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Predicting the next value in an integer sequence

There was a Kaggle meetup group hackathon on Saturday. Integer sequence learning is a recently posted Kaggle challenge; build a model to predict the next value in an integer sequence, with example data coming from the On-Line Encyclopedia of Integer Sequences. How could I not want to try my hand at this challenge and I signed up for the hackathon hoping to find like-minded folk.

My only previous encounter with mining the OEIS was a paper that attempted to combine two or more existing sequences to match one existing sequence and to contribute a few sequences I had found.

The event was well attended and I found a fellow enthusiast in Lampros.

We kicked around a few ideas and while I jumped in and started investigating the characteristics of the data, Lampros started searching for solutions that others had found to the next value in an integer sequence problem (a much more sensible approach, but probably not as much fun as jumping in feet first; this was his first hackathon, so he has not picked up any bad habits yet ;-).

This is one of those few problems when over-fitting is required for things to work.

I concentrated on characterizing the 113,845 sequences in the training set and the following is a summary (code and data):

  • 74,465 sequences contained a maximum value less than 2^32 and 98,916 less than 2^64. So symbolic maths is going to be needed (a shame since I had found tscount, an R package for analyzing count time series),
  • a goodly 72,202 sequences are in sorted order, leaving 41,643 to go up and down,
  • The least significant digit of the values in many sequences are a subset of the ten possible values. The following is a list of the number of unique least significant digits in the training sequences:
        1     2     3     4     5     6     7     8     9    10 
     1289  4692  6800 11589 15773 13701  7635  8644 10837 32885

    After removing sequences containing fewer than 20 values (the -1 count)

       -1     1     2     3     4     5     6     7     8     9    10 
    33398   764  3006  3171  6068  8930  7898  3690  5604  9073 32243

Lampros found Martin Rubey’s work on guessing formulas for sequences, which had an Open Source implementation using FriCAS (source code, which needs Steel Bank Common Lisp to build, which itself needs your OS to support 512 open files {OS X default is 256}).

Other software and papers include: the gfun package plus paper, sequence prediction in Mathematica and a Masters thesis on Inductive Inference of Integer Sequences.

These systems are all based on fitting a, potentially very complicated, polynomial to each sequence and achieve a success rate of around 20% on the complete OEIS.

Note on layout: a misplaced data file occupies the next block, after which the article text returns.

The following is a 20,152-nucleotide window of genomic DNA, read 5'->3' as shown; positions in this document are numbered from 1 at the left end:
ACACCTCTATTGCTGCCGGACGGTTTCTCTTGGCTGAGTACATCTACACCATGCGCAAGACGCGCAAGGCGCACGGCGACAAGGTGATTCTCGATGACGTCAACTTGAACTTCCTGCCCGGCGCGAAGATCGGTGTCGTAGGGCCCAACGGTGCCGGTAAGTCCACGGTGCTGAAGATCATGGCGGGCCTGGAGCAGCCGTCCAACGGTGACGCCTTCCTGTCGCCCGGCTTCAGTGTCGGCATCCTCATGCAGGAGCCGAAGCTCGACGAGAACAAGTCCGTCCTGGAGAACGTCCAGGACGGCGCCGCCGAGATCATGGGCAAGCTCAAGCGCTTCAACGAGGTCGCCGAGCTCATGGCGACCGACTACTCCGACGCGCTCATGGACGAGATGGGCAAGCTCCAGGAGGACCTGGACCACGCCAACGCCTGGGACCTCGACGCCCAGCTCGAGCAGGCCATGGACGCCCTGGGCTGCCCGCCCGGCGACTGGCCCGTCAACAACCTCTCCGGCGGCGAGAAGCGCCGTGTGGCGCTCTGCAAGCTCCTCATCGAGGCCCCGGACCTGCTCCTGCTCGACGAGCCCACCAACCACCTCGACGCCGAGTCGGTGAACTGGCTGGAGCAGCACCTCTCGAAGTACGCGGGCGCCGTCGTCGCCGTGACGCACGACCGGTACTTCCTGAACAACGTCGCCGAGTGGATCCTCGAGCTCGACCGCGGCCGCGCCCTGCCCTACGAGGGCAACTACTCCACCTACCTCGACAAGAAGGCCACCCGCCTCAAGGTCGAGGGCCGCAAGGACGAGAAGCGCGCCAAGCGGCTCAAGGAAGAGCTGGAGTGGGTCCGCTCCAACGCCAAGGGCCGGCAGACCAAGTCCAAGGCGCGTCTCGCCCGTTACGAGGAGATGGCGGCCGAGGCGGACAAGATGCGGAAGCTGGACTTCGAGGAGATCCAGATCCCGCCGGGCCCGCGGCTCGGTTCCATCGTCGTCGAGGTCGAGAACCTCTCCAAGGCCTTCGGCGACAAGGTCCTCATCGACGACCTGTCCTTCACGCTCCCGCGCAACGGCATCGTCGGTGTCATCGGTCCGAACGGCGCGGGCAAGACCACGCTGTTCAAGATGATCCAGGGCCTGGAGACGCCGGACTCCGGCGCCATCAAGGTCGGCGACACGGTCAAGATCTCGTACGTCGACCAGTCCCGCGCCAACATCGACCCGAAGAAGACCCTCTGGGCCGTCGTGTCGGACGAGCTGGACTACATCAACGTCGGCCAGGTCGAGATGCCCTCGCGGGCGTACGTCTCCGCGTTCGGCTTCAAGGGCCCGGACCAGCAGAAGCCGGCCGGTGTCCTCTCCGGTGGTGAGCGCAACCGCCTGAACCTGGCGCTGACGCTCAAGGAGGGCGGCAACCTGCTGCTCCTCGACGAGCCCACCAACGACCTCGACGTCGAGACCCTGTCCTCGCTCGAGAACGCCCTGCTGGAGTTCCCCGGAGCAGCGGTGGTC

What are the characteristics of the 80% for which a polynomial fit does not predict the next value? Perhaps there are not enough values specified in these sequence to fit the necessary polynomial. Perhaps the values grow at a faster rate than can be fitted by any polynomial expression, e.g., the Busy beaver function.

A 11:00-17:00 hackathon is not really enough time to get anything sensible up and running. People doing Masters projects had more hours and were managing to get around 20% correct.

The competition leaderboard currently has somebody with a score of 0.74. This is a big lead over everybody else. Am I being cynical by thinking the model might be reading the OEIS text to find the formula describing the sequence and then evaluating this?


Comparing Computer Models Solving Number Series Problems provides an interesting review of systems using an AI based approach, i.e., trying to mimic what people do.

  1. June 9th, 2016 at 21:37 | #1

    Do you think the 0.74 score is genuine? Given that the prediction targets are in the training set it seems incredibly easy to data snoop.

  2. June 9th, 2016 at 21:49 | #2

    I never thought to check for that possibility.

    Many sequences in the OEIS include a formula for deriving them, which is how I thought the test set had been generated and how the 0.74 score had been achieved.

  3. June 21st, 2016 at 19:32 | #3

    @Derek Jones

    I’ve actually taken a look at the training data now and realised there are a different set of sequences in there so I was wrong about the potential for data snooping. Looks like the most likely explanation is as you say, or some kind of automated lookup on the OEIS website. Either way, the Kaggle administrators have removed that submission and the current highest score is a more believable 0.23.

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